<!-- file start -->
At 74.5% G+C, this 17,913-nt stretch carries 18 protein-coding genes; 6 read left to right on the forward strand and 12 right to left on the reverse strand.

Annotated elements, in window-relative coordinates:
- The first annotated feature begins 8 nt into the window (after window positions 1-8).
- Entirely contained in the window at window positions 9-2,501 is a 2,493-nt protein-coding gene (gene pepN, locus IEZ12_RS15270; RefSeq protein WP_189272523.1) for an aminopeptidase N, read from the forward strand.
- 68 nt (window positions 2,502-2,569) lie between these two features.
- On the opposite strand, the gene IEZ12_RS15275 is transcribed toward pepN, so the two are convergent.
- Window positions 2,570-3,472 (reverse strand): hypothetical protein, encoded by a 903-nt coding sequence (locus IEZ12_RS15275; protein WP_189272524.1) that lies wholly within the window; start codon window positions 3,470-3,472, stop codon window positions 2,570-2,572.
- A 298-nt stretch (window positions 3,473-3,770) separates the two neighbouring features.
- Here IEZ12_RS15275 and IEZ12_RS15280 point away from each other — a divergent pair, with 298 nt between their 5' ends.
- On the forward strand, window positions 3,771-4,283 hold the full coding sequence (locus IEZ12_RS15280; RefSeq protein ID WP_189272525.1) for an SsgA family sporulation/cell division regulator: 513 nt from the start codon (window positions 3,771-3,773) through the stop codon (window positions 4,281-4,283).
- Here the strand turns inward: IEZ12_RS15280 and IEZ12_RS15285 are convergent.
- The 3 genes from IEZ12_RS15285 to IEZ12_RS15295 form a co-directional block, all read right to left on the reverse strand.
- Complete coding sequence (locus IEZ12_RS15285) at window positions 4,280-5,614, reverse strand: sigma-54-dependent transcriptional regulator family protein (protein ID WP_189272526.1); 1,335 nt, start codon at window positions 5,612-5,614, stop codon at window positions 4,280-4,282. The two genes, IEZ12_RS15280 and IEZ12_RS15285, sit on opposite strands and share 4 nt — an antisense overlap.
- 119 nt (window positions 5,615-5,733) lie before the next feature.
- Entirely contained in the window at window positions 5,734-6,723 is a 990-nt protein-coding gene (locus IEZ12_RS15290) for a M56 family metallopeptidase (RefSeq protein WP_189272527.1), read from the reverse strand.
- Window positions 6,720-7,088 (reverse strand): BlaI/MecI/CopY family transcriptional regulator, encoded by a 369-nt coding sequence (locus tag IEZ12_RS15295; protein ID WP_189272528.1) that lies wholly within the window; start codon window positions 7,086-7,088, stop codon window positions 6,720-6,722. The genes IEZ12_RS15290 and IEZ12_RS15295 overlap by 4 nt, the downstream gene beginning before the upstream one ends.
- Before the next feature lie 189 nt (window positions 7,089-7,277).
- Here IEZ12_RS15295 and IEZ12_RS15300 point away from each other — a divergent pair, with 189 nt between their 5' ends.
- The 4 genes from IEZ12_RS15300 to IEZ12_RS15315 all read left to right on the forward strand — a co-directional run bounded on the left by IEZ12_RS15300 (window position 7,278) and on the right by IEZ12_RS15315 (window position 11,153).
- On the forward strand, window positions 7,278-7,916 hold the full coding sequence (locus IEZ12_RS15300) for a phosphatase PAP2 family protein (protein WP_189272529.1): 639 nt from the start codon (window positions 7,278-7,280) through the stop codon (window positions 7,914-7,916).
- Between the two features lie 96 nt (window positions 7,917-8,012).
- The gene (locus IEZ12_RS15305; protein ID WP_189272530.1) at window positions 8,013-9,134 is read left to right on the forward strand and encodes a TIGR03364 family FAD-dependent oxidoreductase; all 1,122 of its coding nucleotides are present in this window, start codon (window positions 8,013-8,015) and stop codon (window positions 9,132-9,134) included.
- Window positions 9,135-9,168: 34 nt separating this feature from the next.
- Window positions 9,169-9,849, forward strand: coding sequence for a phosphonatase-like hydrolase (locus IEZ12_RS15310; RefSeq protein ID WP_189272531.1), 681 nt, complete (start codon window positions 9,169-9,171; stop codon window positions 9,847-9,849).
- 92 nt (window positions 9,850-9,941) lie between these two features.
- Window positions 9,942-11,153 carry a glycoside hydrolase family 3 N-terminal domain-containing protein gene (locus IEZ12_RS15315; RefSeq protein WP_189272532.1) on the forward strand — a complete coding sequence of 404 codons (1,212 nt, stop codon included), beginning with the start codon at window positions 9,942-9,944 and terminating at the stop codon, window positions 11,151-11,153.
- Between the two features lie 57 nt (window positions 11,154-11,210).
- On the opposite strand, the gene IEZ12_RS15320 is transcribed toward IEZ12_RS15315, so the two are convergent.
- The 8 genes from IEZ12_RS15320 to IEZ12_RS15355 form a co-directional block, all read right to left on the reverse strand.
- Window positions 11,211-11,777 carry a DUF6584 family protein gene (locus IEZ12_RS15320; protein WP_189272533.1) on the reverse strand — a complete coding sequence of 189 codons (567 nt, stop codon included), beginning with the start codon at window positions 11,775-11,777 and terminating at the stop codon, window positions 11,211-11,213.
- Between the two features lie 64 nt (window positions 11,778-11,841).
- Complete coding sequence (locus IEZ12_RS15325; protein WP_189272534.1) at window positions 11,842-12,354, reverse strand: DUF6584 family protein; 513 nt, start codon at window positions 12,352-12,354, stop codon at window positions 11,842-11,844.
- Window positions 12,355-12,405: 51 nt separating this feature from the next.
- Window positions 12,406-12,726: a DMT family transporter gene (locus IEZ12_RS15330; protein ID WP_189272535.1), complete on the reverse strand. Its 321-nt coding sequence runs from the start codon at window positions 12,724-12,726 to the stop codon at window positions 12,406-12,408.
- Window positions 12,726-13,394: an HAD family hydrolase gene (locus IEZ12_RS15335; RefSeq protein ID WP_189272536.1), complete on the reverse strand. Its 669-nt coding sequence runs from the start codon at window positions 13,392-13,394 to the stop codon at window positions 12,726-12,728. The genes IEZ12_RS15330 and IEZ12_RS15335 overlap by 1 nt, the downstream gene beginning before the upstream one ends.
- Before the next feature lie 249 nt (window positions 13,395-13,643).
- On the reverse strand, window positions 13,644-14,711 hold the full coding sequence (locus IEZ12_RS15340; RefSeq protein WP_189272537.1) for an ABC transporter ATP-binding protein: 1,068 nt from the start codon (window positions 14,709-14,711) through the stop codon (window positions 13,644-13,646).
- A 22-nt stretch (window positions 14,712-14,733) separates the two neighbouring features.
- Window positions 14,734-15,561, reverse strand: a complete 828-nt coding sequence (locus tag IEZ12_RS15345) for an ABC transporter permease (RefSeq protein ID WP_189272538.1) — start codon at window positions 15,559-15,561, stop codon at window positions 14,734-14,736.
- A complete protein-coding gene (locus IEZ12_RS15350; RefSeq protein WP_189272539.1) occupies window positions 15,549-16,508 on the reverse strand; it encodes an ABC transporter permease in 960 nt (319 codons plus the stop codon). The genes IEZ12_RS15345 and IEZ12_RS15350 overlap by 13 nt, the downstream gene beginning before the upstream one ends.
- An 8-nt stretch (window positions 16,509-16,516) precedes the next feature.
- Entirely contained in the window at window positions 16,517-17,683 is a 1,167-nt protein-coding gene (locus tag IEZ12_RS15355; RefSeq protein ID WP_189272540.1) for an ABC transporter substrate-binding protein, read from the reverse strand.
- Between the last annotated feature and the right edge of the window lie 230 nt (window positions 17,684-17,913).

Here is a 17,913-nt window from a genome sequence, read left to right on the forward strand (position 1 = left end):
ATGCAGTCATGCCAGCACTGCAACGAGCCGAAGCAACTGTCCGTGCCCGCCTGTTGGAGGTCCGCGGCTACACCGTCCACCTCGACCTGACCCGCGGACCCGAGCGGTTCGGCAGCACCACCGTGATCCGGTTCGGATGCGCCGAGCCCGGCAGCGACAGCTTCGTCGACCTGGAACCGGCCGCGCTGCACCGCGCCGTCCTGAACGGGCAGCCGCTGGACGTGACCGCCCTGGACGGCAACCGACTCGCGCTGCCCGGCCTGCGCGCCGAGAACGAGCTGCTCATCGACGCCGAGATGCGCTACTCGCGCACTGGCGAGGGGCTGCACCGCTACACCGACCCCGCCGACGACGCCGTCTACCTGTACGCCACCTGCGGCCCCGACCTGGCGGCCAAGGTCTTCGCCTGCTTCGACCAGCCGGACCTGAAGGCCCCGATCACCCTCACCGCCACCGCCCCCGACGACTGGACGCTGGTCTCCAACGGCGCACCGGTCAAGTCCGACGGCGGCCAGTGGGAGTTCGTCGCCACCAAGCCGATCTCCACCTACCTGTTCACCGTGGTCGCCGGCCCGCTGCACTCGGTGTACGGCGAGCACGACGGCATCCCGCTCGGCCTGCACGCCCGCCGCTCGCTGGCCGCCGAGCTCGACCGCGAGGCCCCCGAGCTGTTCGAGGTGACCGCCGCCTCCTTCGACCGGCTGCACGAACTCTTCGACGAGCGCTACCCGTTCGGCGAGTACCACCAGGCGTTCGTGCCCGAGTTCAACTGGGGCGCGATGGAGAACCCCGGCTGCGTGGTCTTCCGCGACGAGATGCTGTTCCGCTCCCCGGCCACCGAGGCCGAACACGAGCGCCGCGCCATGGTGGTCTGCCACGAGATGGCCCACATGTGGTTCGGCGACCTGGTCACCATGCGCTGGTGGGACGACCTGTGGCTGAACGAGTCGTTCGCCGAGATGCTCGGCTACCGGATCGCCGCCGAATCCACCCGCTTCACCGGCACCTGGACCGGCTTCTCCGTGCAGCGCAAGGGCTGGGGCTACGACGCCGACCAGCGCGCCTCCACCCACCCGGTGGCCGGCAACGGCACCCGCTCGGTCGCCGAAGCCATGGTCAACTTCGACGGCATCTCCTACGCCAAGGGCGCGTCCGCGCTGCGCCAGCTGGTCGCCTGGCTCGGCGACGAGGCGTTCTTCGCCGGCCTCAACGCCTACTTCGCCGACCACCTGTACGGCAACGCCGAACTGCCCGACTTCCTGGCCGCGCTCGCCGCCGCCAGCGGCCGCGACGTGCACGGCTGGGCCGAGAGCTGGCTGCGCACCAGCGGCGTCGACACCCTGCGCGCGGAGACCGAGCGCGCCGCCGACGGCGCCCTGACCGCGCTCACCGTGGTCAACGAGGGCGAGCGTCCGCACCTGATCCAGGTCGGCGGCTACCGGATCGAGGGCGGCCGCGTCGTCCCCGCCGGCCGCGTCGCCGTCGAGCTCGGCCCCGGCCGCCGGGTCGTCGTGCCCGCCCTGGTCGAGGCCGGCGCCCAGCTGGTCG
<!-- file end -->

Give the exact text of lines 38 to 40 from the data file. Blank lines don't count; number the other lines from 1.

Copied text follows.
- A 22-nt stretch (window positions 14,712-14,733) separates the two neighbouring features.
- Window positions 14,734-15,561, reverse strand: a complete 828-nt coding sequence (locus tag IEZ12_RS15345) for an ABC transporter permease (RefSeq protein ID WP_189272538.1) — start codon at window positions 15,559-15,561, stop codon at window positions 14,734-14,736.
- A complete protein-coding gene (locus IEZ12_RS15350; RefSeq protein WP_189272539.1) occupies window positions 15,549-16,508 on the reverse strand; it encodes an ABC transporter permease in 960 nt (319 codons plus the stop codon). The genes IEZ12_RS15345 and IEZ12_RS15350 overlap by 13 nt, the downstream gene beginning before the upstream one ends.